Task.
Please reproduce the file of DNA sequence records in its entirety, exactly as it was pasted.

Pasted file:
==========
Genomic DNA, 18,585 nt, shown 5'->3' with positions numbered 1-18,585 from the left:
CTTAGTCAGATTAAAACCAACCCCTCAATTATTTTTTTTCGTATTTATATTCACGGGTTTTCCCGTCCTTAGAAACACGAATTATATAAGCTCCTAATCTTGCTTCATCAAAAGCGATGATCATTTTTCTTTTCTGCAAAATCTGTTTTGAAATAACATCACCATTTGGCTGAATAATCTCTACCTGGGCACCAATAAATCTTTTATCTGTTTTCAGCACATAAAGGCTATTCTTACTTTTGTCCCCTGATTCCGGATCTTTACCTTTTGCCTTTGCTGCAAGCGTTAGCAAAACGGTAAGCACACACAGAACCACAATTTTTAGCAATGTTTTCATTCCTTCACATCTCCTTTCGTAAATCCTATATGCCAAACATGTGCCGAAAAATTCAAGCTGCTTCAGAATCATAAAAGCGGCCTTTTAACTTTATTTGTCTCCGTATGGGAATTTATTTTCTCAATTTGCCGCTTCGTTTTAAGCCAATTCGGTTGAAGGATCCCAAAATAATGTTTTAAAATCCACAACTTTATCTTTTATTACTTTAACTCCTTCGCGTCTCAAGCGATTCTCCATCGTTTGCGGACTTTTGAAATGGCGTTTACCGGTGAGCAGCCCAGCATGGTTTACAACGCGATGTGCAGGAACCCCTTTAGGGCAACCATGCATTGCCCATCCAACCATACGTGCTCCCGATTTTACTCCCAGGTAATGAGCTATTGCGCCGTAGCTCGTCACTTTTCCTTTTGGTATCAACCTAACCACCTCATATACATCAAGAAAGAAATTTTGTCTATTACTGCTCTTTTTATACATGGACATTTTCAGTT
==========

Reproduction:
Genomic DNA, 18,585 nt, shown 5'->3' with positions numbered 1-18,585 from the left:
CTTAGTCAGATTAAAACCAACCCCTCAATTATTTTTTTTCGTATTTATATTCACGGGTTTTCCCGTCCTTAGAAACACGAATTATATAAGCTCCTAATCTTGCTTCATCAAAAGCGATGATCATTTTTCTTTTCTGCAAAATCTGTTTTGAAATAACATCACCATTTGGCTGAATAATCTCTACCTGGGCACCAATAAATCTTTTATCTGTTTTCAGCACATAAAGGCTATTCTTACTTTTGTCCCCTGATTCCGGATCTTTACCTTTTGCCTTTGCTGCAAGCGTTAGCAAAACGGTAAGCACACACAGAACCACAATTTTTAGCAATGTTTTCATTCCTTCACATCTCCTTTCGTAAATCCTATATGCCAAACATGTGCCGAAAAATTCAAGCTGCTTCAGAATCATAAAAGCGGCCTTTTAACTTTATTTGTCTCCGTATGGGAATTTATTTTCTCAATTTGCCGCTTCGTTTTAAGCCAATTCGGTTGAAGGATCCCAAAATAATGTTTTAAAATCCACAACTTTATCTTTTATTACTTTAACTCCTTCGCGTCTCAAGCGATTCTCCATCGTTTGCGGACTTTTGAAATGGCGTTTACCGGTGAGCAGCCCAGCATGGTTTACAACGCGATGTGCAGGAACCCCTTTAGGGCAACCATGCATTGCCCATCCAACCATACGTGCTCCCGATTTTACTCCCAGGTAATGAGCTATTGCGCCGTAGCTCGTCACTTTTCCTTTTGGTATCAACCTAACCACCTCATATACATCAAGAAAGAAATTTTGTCTATTACTGCTCTTTTTATACATGGACATTTTCAGTT